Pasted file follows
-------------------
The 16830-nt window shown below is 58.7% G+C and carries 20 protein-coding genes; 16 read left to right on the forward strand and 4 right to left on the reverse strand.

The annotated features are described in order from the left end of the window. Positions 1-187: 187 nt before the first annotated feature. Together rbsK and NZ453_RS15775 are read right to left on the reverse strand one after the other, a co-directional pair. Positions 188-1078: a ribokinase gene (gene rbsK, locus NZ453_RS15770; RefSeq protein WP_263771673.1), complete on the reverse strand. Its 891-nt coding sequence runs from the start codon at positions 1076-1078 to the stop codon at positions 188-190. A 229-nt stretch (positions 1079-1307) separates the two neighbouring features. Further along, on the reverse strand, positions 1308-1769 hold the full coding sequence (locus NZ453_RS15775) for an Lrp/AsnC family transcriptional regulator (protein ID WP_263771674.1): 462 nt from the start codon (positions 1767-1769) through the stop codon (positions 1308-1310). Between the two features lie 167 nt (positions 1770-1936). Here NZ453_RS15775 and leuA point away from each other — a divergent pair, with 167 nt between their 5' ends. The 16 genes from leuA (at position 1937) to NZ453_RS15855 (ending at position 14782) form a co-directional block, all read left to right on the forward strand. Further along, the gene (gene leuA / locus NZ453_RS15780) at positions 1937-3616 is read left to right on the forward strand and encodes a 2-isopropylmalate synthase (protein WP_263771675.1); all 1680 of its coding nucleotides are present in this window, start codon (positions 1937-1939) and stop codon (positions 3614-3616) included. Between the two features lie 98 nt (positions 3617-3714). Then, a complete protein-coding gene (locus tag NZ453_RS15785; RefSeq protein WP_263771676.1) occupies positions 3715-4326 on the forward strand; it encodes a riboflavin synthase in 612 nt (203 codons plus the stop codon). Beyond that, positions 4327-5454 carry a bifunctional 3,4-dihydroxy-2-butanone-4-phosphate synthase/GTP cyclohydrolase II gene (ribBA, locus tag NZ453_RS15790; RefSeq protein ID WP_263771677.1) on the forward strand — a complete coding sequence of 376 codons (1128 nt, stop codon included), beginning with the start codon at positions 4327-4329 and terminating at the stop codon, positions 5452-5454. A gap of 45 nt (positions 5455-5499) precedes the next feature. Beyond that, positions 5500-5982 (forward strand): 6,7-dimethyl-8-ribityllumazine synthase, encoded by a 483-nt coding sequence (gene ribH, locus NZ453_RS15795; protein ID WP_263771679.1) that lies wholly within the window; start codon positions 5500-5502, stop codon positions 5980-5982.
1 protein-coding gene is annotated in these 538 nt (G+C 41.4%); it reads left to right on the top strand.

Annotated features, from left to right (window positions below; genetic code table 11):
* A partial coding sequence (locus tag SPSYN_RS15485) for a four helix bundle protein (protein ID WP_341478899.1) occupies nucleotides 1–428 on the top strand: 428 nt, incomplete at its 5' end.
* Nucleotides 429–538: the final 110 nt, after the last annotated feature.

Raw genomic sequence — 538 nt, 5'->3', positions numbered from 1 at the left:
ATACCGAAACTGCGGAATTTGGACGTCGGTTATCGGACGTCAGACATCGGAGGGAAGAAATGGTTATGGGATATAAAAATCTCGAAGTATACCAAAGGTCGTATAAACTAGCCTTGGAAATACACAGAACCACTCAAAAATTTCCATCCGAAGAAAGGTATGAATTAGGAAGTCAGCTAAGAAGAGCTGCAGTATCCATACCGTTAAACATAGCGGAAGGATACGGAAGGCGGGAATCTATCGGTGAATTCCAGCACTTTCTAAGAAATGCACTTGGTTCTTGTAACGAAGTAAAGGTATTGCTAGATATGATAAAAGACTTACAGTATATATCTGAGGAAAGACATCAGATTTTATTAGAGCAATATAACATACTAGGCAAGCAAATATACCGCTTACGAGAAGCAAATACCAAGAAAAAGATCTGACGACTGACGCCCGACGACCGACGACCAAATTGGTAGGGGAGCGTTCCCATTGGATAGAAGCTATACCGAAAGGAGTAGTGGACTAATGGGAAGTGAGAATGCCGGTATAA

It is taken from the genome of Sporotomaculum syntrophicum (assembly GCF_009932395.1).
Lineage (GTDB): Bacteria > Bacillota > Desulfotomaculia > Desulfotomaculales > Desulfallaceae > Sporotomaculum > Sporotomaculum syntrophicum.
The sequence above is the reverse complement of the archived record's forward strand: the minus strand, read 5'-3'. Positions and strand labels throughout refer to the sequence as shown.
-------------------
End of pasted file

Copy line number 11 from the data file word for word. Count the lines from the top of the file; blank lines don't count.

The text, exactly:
The sequence above is the reverse complement of the archived record's forward strand: the minus strand, read 5'-3'. Positions and strand labels throughout refer to the sequence as shown.